The Java Sea is located in the middle of three main view of the Java Sea region. Wyrtki (1961) presented a
islands in the Indonesian archipelago: Kalimantan, Java qualitative understanding of these phenomena in South-
and Sumatra (Fig. 1). The Java Sea is a shallow water east Asian waters, based on tide gauges and current me-
where depths increase from 20 m off the coast of south- ters. Related to Indonesian throughflow exchange proc-
esses, Hatayama et al. (1996) comprehensively reported
tides, tidal currents and the influence of tidal mixing in
the Indonesian seas using a two-dimensional hydrody-
* Corresponding author. E-mail: alan@ipb.ac.id namic model and several tide gauge observations. Schiller
Copyright©The Oceanographic Society of Japan/TERRAPUB/Springer (2004) then improved our understanding of the mixing

61
Fig. 1. Model domain and observation locations. The 11 tide gauges (denoted by number) are Belitung (1), Kota Waringin (2),
Sampit (3), Barito (4), Pari Island (5), Jakarta (6), Cirebon (7), Semarang (8), Surabaya (9), Kali Anget (10) and Meneng (11).
The seven mooring buoys for velocity data (denoted by asterisk) are SW50, SW51, SW52, SW53, SW54, SW55, and SW60
which deployed at around 2 m depth.

processes in the Indonesian throughflow region using a predominantly diurnal tide in the Java Sea is related to
three-dimensional ocean general circulation model for the behavior of tidal propagation from the adjacent seas.
long-term simulations. The recent study of tides in the The semi-diurnal tidal wave entering the Java Sea is weak
Indonesian seas was briefly reported by Ray et al. (2005) due to the effect of deflection of a northward tidal wave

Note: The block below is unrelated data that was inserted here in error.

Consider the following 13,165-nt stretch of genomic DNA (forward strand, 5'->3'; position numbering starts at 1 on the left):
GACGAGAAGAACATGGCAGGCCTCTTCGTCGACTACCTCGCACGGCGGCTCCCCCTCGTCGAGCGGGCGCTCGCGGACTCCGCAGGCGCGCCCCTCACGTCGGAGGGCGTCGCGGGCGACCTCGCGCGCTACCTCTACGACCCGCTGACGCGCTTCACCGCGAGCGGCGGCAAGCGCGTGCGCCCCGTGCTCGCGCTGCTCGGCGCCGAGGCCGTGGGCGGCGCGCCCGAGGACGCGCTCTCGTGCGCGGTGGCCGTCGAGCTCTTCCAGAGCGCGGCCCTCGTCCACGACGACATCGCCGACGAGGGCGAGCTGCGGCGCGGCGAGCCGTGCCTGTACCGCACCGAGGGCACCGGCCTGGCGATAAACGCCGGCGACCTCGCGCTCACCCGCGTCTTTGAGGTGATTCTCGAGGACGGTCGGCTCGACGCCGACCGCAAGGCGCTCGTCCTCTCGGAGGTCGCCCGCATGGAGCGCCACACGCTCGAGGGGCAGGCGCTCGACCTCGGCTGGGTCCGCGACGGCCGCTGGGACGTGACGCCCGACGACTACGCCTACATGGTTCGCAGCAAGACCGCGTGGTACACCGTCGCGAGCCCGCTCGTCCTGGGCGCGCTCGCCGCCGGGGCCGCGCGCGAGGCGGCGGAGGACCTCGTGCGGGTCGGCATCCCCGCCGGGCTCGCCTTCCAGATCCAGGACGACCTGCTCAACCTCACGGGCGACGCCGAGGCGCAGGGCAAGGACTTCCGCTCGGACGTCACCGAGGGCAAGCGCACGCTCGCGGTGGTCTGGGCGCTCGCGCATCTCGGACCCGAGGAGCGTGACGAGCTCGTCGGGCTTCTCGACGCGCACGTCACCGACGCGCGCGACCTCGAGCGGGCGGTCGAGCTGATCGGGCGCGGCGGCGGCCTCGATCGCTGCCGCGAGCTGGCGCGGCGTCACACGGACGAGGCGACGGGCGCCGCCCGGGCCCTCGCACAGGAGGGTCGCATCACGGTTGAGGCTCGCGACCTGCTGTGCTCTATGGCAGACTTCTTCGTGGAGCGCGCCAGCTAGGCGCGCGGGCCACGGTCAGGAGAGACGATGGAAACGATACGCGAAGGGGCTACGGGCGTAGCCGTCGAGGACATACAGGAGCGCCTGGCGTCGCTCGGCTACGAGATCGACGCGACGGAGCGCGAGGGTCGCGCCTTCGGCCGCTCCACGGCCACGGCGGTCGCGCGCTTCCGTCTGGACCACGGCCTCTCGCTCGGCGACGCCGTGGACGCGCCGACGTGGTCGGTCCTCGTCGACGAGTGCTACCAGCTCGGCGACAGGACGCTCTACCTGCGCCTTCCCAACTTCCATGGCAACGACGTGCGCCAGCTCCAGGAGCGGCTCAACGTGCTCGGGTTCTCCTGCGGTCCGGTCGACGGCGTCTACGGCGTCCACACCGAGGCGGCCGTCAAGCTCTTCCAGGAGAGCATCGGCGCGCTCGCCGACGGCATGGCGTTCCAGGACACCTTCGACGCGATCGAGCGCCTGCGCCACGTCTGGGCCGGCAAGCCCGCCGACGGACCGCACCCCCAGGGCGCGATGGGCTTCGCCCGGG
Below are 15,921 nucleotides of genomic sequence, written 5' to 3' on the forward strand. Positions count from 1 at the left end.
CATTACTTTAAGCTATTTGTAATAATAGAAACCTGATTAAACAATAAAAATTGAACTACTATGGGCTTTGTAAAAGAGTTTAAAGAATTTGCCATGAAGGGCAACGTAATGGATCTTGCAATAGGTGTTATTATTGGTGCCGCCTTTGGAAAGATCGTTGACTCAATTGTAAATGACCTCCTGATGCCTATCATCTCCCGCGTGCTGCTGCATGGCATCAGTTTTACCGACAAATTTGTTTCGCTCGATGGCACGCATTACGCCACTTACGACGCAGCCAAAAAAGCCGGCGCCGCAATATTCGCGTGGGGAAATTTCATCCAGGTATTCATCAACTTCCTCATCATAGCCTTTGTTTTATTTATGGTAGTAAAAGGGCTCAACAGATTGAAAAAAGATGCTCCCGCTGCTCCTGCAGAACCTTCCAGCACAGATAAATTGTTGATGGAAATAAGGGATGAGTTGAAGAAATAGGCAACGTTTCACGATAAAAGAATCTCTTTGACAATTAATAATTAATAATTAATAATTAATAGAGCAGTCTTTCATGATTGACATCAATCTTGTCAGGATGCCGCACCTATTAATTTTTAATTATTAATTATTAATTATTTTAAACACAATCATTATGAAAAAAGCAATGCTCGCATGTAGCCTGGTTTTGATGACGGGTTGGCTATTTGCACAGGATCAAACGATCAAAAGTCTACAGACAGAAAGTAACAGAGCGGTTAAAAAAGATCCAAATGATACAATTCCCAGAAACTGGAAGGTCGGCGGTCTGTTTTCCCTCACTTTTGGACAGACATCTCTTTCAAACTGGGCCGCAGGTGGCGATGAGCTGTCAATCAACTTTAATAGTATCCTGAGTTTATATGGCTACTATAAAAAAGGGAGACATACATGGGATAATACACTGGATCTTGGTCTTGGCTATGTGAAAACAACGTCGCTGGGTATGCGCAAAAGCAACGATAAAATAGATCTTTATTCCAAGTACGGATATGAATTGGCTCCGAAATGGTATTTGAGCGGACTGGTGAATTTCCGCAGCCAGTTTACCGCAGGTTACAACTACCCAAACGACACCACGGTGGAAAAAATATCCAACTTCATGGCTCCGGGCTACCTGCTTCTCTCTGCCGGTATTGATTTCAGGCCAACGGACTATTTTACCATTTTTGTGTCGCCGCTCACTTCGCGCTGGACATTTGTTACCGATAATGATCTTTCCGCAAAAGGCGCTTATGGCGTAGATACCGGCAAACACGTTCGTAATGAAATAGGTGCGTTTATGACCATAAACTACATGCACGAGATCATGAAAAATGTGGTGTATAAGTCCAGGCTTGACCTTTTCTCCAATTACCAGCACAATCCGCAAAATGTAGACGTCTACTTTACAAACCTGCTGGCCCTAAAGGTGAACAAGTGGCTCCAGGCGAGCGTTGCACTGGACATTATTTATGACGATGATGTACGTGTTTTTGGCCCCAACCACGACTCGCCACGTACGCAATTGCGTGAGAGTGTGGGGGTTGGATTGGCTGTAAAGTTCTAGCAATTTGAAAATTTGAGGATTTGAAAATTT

using co-amplitude and co-phase charts based on the data from the Indian Ocean in the Flores Sea. Moreover, a
assimilation work of Egbert and Erofeeva (2002). smaller part of the deflected wave advances further into
A notable feature of the Java Sea tides compared with the Makassar Strait and meets with the wave from the
the adjacent deep ocean is the dominance of the diurnal Pacific Ocean. On the other hand, the stronger diurnal
over semi-diurnal constituents. This is in contrast with tidal wave from the Pacific Ocean is able to penetrate
the Pacific and Indian Oceans, where the tides are pre- into the Flores Sea to meet with waves from the Indian
dominantly semi-diurnal. Wyrtki (1961) reported that the Ocean through the Lesser Sunda Islands and Timor Sea.

62 A. F. Koropitan and M. Ikeda


Table 1. Cases study of numerical experiment.

Case study Tidal constituent Purpose


F8 O1, K1, M 2, S2, P1, Q1, N2 and K2 Sensitivity of the K 1 and M 2 tides (amplitude and phase) to the open boundary
related to nonlinear effect
F4 O1, K1, M2 and S2
F2 K1 and M2

K1 tide K1 Calculation of tidal energy flow, residual current and mixing quantities
M2 tide M2

There, the two waves are refracted and enter the Java Sea. stituents, as well as their residual currents. Section 6 fo-
These phenomena were also reported by Ray et al. (2005) cuses on the contribution of the dominant constituent to
using a data assimilation technique. However, Hoitink turbulent mixing. A summary and discussion are presented
(2003) and Ali (1992) showed model results about an in- in Section 7.